GOEHRING: RISK-BASED STRATEGY WORKING IN PESTICIDE ENFORCEMENT

BISMARCK – Agriculture Commissioner Doug Goehring says that a risk-based strategy for enforcing pesticide regulations is working in North Dakota.

“We levied only 143 enforcement actions during fiscal year 2010,” Goehring said. “That means that about 78 percent of the farms and businesses inspected by the North Dakota Department of Agriculture during the year were in compliance with the law.”

Goehring said the risk-based strategy was first implemented in FY 2008, resulting in a compliance rate of 77 percent.

“In 2007 – the year before we implemented the new strategy, the compliance rate was only 54 percent,” he said. “These figures support our contention that a combination of regulatory and non-regulatory approaches is needed to obtain and maintain a high rate of pesticide compliance.”

Goehring said the numbers also validate the comments of farmers, pesticide businesses and other regulated entities that most of them will comply with pesticide requirements if they understand what those requirements are.

“We allocated resources toward education and compliance assistance to complement our enforcement program,” Goehring said. “We allocated regulatory resources away from lower-risk activities such as record-keeping and bulk repackaging to much higher-risk activities as application inspections and fumigants.”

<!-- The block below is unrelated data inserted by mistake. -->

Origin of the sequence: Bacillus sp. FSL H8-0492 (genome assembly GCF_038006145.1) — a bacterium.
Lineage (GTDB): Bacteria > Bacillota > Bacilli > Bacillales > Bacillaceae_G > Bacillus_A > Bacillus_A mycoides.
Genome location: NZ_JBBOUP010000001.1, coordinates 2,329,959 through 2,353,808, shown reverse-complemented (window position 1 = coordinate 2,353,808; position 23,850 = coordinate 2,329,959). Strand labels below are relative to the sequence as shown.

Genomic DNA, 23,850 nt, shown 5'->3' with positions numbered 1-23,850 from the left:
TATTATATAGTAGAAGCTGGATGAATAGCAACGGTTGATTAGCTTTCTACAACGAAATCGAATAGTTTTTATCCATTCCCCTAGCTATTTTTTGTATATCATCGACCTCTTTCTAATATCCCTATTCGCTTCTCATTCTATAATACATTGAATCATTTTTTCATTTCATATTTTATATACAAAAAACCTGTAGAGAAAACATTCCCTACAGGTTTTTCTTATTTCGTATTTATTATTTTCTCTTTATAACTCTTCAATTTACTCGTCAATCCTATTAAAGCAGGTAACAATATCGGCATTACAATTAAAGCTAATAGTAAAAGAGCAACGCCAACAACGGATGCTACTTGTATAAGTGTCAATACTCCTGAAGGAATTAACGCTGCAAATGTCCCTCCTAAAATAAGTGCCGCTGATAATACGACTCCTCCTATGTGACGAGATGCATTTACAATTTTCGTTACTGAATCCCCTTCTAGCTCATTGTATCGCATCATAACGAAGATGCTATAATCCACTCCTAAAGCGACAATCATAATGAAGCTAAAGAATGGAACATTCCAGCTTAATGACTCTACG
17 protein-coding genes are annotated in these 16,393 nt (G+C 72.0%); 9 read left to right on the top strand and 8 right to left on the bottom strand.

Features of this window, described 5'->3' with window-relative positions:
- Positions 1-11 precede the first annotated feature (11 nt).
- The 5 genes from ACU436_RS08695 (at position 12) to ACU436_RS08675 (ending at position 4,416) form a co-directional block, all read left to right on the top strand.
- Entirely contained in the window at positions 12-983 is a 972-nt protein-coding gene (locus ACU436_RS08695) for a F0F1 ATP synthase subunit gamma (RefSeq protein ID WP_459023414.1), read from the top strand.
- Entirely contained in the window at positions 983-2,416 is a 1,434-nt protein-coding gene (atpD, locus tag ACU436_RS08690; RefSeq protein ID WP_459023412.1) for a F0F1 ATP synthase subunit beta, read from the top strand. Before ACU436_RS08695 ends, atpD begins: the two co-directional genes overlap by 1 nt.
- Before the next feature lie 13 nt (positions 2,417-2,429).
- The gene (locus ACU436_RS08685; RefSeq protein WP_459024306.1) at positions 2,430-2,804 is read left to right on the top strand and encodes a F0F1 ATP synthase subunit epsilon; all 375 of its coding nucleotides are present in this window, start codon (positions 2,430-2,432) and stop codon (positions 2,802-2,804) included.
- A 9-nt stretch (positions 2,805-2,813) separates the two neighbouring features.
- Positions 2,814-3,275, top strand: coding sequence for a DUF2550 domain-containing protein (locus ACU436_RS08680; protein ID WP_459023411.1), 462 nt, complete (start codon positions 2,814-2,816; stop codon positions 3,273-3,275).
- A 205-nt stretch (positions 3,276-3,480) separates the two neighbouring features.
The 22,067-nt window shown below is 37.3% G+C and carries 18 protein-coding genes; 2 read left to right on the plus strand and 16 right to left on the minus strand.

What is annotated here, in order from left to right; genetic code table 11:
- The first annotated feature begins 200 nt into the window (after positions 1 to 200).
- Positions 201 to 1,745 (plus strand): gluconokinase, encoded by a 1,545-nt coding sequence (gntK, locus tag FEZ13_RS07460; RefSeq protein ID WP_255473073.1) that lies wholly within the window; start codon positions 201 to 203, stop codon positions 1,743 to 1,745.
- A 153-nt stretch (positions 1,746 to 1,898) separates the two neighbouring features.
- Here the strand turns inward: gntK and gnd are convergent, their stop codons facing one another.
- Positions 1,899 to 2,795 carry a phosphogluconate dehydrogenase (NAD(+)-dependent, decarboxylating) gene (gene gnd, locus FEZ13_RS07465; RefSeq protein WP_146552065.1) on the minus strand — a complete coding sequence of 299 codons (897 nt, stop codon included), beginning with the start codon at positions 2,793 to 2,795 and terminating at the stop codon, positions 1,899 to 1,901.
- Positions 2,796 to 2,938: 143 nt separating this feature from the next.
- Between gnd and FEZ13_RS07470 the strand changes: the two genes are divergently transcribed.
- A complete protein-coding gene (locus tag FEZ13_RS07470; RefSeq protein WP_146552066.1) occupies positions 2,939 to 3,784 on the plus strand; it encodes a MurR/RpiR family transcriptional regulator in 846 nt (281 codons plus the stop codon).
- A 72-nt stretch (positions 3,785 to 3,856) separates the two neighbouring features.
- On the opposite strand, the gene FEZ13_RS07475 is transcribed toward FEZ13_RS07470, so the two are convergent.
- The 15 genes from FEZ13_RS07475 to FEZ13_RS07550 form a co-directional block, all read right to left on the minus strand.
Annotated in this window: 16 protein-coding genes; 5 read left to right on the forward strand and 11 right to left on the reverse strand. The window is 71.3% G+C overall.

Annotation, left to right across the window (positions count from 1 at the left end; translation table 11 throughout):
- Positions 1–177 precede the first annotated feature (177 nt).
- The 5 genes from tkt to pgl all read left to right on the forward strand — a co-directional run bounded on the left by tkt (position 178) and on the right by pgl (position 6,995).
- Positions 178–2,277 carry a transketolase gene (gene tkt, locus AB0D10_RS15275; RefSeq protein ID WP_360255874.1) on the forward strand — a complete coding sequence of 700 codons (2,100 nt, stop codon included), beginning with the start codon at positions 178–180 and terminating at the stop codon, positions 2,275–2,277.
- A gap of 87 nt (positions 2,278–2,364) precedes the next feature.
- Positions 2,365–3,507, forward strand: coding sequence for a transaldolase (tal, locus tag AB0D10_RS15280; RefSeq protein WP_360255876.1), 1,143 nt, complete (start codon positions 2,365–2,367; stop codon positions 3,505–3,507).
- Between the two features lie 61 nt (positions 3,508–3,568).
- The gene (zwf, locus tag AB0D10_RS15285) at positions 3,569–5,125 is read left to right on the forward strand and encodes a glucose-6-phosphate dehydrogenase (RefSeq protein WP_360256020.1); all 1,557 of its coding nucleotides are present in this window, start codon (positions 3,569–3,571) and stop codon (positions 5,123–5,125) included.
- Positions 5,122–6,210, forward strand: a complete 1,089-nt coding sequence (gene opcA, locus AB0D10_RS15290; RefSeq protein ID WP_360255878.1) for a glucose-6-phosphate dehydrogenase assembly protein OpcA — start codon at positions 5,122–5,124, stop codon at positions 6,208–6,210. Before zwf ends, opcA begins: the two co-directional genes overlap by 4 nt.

The findings are included in the annual report NDDA submits to the U.S. Environmental Protection Agency.

Goehring said he was especially proud of bringing federal officials to North Dakota to see firsthand the impact policy decisions can have on producers, especially those in the prairie pothole region and prairie dog-infested areas.

“I believe our message was well received,” Goehring said. “When they actually saw the potholes, they better understood the difficulties in complying with and enforcing boiler-plate surface water use restrictions. Likewise, when they saw the tremendous damage caused by prairie dogs, they were more determined to see that control methods would remain available.”